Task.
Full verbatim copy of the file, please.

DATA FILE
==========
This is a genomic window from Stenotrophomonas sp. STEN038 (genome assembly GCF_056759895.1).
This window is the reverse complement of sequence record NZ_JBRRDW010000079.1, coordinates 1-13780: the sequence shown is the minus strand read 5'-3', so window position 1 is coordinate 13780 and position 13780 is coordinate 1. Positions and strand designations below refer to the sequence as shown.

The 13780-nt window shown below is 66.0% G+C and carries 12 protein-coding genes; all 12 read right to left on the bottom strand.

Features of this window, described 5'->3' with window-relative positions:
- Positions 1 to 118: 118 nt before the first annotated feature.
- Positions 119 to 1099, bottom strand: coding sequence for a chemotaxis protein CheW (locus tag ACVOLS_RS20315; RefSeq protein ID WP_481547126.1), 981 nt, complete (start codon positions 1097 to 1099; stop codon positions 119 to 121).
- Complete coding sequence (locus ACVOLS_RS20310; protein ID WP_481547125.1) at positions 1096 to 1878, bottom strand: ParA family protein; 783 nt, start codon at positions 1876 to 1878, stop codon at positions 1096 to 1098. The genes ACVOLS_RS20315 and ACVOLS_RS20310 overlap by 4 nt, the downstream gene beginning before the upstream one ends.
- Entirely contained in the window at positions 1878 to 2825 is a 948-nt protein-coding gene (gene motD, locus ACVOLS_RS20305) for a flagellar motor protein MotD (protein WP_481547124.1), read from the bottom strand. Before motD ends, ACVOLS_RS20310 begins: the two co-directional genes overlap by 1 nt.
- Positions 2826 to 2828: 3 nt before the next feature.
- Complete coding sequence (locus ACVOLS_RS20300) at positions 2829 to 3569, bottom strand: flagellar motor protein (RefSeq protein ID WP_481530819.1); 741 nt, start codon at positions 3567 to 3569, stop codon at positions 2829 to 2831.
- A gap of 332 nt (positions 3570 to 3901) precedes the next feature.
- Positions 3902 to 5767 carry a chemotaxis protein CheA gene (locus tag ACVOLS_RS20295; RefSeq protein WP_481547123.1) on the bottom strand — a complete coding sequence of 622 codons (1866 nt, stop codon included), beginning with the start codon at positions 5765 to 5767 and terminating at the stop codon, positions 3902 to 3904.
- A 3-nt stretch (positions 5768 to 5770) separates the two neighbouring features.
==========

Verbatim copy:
This is a genomic window from Stenotrophomonas sp. STEN038 (genome assembly GCF_056759895.1).
This window is the reverse complement of sequence record NZ_JBRRDW010000079.1, coordinates 1-13780: the sequence shown is the minus strand read 5'-3', so window position 1 is coordinate 13780 and position 13780 is coordinate 1. Positions and strand designations below refer to the sequence as shown.

The 13780-nt window shown below is 66.0% G+C and carries 12 protein-coding genes; all 12 read right to left on the bottom strand.

Features of this window, described 5'->3' with window-relative positions:
- Positions 1 to 118: 118 nt before the first annotated feature.
- Positions 119 to 1099, bottom strand: coding sequence for a chemotaxis protein CheW (locus tag ACVOLS_RS20315; RefSeq protein ID WP_481547126.1), 981 nt, complete (start codon positions 1097 to 1099; stop codon positions 119 to 121).
- Complete coding sequence (locus ACVOLS_RS20310; protein ID WP_481547125.1) at positions 1096 to 1878, bottom strand: ParA family protein; 783 nt, start codon at positions 1876 to 1878, stop codon at positions 1096 to 1098. The genes ACVOLS_RS20315 and ACVOLS_RS20310 overlap by 4 nt, the downstream gene beginning before the upstream one ends.
- Entirely contained in the window at positions 1878 to 2825 is a 948-nt protein-coding gene (gene motD, locus ACVOLS_RS20305) for a flagellar motor protein MotD (protein WP_481547124.1), read from the bottom strand. Before motD ends, ACVOLS_RS20310 begins: the two co-directional genes overlap by 1 nt.
- Positions 2826 to 2828: 3 nt before the next feature.
- Complete coding sequence (locus ACVOLS_RS20300) at positions 2829 to 3569, bottom strand: flagellar motor protein (RefSeq protein ID WP_481530819.1); 741 nt, start codon at positions 3567 to 3569, stop codon at positions 2829 to 2831.
- A gap of 332 nt (positions 3570 to 3901) precedes the next feature.
- Positions 3902 to 5767 carry a chemotaxis protein CheA gene (locus tag ACVOLS_RS20295; RefSeq protein WP_481547123.1) on the bottom strand — a complete coding sequence of 622 codons (1866 nt, stop codon included), beginning with the start codon at positions 5765 to 5767 and terminating at the stop codon, positions 3902 to 3904.
- A 3-nt stretch (positions 5768 to 5770) separates the two neighbouring features.